Syrian Islamists raid Aramaic-speaking Christian town of Sednaya: report

Jessica Chasmar -The Washington Times

September 2013

Weeks after al-Qaeda-linked rebels seized the Christian town of  Maaloula in  northwest Syria, they now have captured Sednaya, an  Aramaic-speaking village to  the north of Damascus.

Known for its large presence of Christian churches and monasteries,  the  village is under constant threat of Islamist militias from Yabroud  and the  Lebanese mountains, the Vatican news agency Fides reported.

“This is banditry,” a religious-order priest who wished to remain  anonymous  told Fides. “But it is also a vendetta against Christians. We  would not want to  give a meaning to these acts of religious persecution,  but they are targeted  attacks that have the effect of creating  confusion and fear among  civilians.”

A Catholic man reportedly was killed and another wounded during a  raid  Monday, a new tactic by armed gangs meant to create terror among  the civilian  population, Fides reported.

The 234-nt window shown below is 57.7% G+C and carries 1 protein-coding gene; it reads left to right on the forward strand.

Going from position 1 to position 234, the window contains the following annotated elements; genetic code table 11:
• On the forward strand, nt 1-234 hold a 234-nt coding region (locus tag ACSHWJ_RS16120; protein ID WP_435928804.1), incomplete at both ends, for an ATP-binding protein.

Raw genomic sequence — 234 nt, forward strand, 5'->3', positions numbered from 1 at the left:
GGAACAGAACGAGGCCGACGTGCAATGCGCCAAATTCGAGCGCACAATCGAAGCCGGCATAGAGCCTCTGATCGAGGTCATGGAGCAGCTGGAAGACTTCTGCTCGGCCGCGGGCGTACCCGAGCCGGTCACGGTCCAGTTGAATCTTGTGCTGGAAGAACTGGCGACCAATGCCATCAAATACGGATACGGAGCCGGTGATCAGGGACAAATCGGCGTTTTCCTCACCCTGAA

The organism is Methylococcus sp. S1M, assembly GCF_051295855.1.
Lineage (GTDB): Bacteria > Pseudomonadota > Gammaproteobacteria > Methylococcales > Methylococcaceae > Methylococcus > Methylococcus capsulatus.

“Today, the people of Sednaya are afraid of having the same fate as  Maaloula,” the priest added.

Civilians from Maaloula have formed a committee in Damascus.

“We appeal strongly to the international community,” a representative  told  Fides. “Nobody helps us, Islamic radicalism is becoming more  discriminatory. We  feel unprotected. No one does anything to prevent  these human right abuses: we  ask the UN Commission in Geneva to  intervene.”

Smaller committees are cropping up all over Syria aimed at preventing   violence. This is what is happening, for example, in the so-called  “Valley of  the Christians” in western Syria, where there are more than  50 Christian  villages. More than 200,000 refugees have been added to the  area, Fides  reported, but even these villages suffer attacks by  militants.